Korean War Legacy Project

Bob Courtmache


Bob Courtmache enlisted in the United States Air Force in 1954. Following completion of basic training at Sampson Air Force base in Geneva, New York, he was trained as a heavy equipment mechanic and operator. After two years at Sampson Air Force Base, he transferred to the Strategic Air Command at Offutt Air Force Base in Omaha, Nebraska to work on the O-11 and O-11A Firetrucks. From there, he transferred to the 922nd Aircraft Control and Warning Squadron at Cartwright Long Range Radar Site in Labrador, Canada. He officially separated from the Air Force in 1957 but continued to serve in the reserves until his discharge in 1962. With the rise in tensions between the United States and the Soviet Union, he proudly served his nation but was thankful to receive his honorable discharge in June 1962.

Video Clips

Russian Submarine Off the Coast of Maine

Bob Courtmache reflects on his time at the ​​Cartwright Long Range Radar Site. While stationed in Canada, he notes the work at Cartwright was important for protecting our country. He recalls the radar station spotted a Russian submarine off the coast of Maine in 1957. He shares how the Russian submarine left the region without any incident and that they closely monitored the movement of the submarine.

Tags: Home front,Pride

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Life at Cartwright Long Range Radar Site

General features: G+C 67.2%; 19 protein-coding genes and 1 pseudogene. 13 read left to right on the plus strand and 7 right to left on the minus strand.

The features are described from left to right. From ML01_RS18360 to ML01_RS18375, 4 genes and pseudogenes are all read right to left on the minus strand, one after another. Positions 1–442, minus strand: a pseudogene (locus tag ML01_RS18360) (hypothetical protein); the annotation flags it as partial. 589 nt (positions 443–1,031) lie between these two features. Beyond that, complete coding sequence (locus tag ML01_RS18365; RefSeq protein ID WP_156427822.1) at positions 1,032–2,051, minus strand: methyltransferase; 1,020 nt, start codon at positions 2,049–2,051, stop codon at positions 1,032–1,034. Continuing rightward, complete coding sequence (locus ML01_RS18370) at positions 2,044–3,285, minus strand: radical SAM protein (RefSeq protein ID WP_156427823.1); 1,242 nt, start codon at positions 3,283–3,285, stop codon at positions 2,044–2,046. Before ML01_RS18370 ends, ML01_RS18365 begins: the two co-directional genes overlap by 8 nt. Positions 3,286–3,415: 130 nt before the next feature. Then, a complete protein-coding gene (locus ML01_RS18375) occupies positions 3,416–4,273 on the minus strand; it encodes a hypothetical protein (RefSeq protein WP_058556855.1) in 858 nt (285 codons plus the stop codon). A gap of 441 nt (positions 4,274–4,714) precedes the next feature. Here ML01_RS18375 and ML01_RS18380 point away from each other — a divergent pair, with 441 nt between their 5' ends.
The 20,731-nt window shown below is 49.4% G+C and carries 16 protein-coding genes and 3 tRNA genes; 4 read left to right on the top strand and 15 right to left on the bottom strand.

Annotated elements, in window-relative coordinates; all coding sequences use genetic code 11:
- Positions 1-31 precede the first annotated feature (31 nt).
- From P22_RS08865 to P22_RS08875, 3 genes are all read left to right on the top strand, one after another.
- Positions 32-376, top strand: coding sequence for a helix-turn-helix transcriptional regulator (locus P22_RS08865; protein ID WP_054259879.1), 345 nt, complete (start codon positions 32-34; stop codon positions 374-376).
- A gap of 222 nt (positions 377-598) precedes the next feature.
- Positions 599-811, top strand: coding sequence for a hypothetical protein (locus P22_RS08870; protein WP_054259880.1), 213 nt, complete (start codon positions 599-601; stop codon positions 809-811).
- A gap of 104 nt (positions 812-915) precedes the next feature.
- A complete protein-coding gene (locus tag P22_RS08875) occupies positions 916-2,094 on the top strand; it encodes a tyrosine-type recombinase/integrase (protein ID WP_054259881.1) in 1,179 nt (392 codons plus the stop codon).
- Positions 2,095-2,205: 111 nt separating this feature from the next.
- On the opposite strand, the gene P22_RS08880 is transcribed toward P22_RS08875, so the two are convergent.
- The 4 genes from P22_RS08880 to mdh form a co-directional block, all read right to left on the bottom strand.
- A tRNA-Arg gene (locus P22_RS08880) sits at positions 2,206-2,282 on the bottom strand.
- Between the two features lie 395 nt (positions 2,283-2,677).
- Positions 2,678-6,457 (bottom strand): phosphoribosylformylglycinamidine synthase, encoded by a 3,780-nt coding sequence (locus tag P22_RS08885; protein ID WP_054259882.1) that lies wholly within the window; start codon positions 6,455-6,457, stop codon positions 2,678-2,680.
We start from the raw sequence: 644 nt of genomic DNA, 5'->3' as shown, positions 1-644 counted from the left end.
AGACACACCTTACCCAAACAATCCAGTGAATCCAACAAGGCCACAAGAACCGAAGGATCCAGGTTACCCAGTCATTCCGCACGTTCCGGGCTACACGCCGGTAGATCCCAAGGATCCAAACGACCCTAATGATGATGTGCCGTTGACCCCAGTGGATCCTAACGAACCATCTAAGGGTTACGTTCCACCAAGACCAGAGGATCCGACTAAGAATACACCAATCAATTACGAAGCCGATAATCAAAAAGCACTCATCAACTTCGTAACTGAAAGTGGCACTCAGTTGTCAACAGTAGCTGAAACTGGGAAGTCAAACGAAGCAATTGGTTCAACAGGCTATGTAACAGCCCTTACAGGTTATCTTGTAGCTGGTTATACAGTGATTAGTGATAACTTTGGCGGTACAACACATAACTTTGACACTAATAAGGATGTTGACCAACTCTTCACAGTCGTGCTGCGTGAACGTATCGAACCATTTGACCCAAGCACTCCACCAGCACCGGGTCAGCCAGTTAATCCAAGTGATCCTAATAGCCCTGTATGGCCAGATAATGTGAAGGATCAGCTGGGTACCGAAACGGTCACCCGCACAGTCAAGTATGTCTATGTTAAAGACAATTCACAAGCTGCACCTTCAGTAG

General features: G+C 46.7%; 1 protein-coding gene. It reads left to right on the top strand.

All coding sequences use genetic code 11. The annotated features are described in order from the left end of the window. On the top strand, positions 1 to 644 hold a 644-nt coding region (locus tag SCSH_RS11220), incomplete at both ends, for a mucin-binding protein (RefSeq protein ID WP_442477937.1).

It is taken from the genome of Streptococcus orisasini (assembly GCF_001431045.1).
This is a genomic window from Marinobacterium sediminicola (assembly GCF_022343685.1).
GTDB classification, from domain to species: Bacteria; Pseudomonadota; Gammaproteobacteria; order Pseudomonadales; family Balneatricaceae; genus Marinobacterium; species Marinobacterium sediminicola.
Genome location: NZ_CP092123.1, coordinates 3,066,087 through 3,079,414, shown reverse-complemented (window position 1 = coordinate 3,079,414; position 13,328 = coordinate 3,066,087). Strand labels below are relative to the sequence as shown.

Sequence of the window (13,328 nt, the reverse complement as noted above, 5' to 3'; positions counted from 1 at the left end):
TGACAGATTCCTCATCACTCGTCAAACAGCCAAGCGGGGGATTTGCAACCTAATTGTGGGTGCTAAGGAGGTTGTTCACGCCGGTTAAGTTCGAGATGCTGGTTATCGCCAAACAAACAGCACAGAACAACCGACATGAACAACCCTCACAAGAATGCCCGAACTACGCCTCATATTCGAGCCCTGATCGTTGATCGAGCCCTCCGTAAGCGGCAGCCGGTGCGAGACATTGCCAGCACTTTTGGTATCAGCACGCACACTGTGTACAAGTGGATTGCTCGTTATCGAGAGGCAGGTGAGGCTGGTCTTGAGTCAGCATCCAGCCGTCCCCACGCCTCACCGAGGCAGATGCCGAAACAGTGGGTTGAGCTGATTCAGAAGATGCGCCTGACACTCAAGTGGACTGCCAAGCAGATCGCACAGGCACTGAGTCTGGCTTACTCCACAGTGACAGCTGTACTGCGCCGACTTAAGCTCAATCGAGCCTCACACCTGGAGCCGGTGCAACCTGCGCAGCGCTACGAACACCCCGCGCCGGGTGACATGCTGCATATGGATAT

Bob Courtmache recalls his time at the Cartwright Long Range Radar Site in Labrador, Canada favorably. He notes he enjoyed the work and shares some of the recreational activities that he enjoyed. He expresses pride in their work to protect the United States.

Tags: Pride

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Video Transcript

[Beginning of Transcribed Material]


B:        My name is Bob Courtmache.  I’m 78 years old.  I’m an Air Force veteran. I came out of the Air Force as Airman First Class. I took my basic at Samson Air Force Base in Geneva, NY. I became permanent party there. And I stayed there for two years.  I became a Heavy Equipment Mechanic and Operator.



After six months of training, working on heavy equipment, I took the test, and I was issued an All-Engineering Equipment Driver’s License to operate and work on any vehicle that the Air Force had.  I stayed there for two years, left there, I went to Offutt Air Force Base Headquarters in Omaha, Nebraska.  I was there for six months.



I worked on the O11 and the O11A firetrucks.  Primarily, those fire trucks were foaming the runway which we had a chance to do one time when a B52 came in, and the landing gear wouldn’t come down.  So, we were all called to go out to foam the runway, which we did.  And the B52 landed safely.



From there, I was transferred to Cartwright Labrador which was an isolated radar site, 922 AC and W Squadron, and I was up there for one year, just shy of one year.  And I worked on bulldozers, plowed snow quite a bit up there. I worked on Weasels, amphibious track driven Second World War vehicles.



And those were kind of our toys for off time, go out and roam around the snow.  It was on a day that Sandridge Bay was the name of the day.  We had one road that was 3 ½ miles down to the Bay and on the top of the mountain.  And we tried to keep it open in the wintertime, but it was impossible because of the wind drifts.



We had temperatures that went down to 50 below, winds that topped out at 125 knots.  And that was quite a storm.  And I was out in that also.  The only communication we had were what they called Pole Vaulting.  They were big screens, mesh screens that would go from one mountain to another mountain, and that would take our communication.